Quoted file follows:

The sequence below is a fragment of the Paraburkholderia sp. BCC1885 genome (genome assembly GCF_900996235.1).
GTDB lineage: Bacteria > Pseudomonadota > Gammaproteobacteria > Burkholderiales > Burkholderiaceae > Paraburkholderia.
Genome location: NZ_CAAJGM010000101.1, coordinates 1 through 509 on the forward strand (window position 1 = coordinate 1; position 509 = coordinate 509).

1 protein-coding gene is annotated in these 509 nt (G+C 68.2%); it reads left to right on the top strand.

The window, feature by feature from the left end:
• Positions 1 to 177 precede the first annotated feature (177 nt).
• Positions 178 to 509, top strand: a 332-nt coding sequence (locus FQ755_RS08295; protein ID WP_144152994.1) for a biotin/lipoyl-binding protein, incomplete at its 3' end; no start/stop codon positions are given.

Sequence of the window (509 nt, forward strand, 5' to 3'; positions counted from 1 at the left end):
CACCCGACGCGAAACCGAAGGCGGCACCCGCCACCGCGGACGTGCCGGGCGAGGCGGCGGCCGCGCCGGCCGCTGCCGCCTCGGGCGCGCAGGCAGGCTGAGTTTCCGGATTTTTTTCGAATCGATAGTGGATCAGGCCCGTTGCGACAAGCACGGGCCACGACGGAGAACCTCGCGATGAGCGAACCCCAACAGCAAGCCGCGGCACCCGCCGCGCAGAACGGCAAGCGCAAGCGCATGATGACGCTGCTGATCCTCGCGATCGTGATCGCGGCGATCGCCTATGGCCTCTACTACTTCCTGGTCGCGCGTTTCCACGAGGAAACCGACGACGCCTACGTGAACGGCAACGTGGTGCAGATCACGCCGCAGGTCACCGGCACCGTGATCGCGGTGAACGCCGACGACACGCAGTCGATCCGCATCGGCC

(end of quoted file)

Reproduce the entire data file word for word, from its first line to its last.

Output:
The sequence below is a fragment of the Paraburkholderia sp. BCC1885 genome (genome assembly GCF_900996235.1).
GTDB lineage: Bacteria > Pseudomonadota > Gammaproteobacteria > Burkholderiales > Burkholderiaceae > Paraburkholderia.
Genome location: NZ_CAAJGM010000101.1, coordinates 1 through 509 on the forward strand (window position 1 = coordinate 1; position 509 = coordinate 509).

1 protein-coding gene is annotated in these 509 nt (G+C 68.2%); it reads left to right on the top strand.

The window, feature by feature from the left end:
• Positions 1 to 177 precede the first annotated feature (177 nt).
• Positions 178 to 509, top strand: a 332-nt coding sequence (locus FQ755_RS08295; protein ID WP_144152994.1) for a biotin/lipoyl-binding protein, incomplete at its 3' end; no start/stop codon positions are given.

Sequence of the window (509 nt, forward strand, 5' to 3'; positions counted from 1 at the left end):
CACCCGACGCGAAACCGAAGGCGGCACCCGCCACCGCGGACGTGCCGGGCGAGGCGGCGGCCGCGCCGGCCGCTGCCGCCTCGGGCGCGCAGGCAGGCTGAGTTTCCGGATTTTTTTCGAATCGATAGTGGATCAGGCCCGTTGCGACAAGCACGGGCCACGACGGAGAACCTCGCGATGAGCGAACCCCAACAGCAAGCCGCGGCACCCGCCGCGCAGAACGGCAAGCGCAAGCGCATGATGACGCTGCTGATCCTCGCGATCGTGATCGCGGCGATCGCCTATGGCCTCTACTACTTCCTGGTCGCGCGTTTCCACGAGGAAACCGACGACGCCTACGTGAACGGCAACGTGGTGCAGATCACGCCGCAGGTCACCGGCACCGTGATCGCGGTGAACGCCGACGACACGCAGTCGATCCGCATCGGCC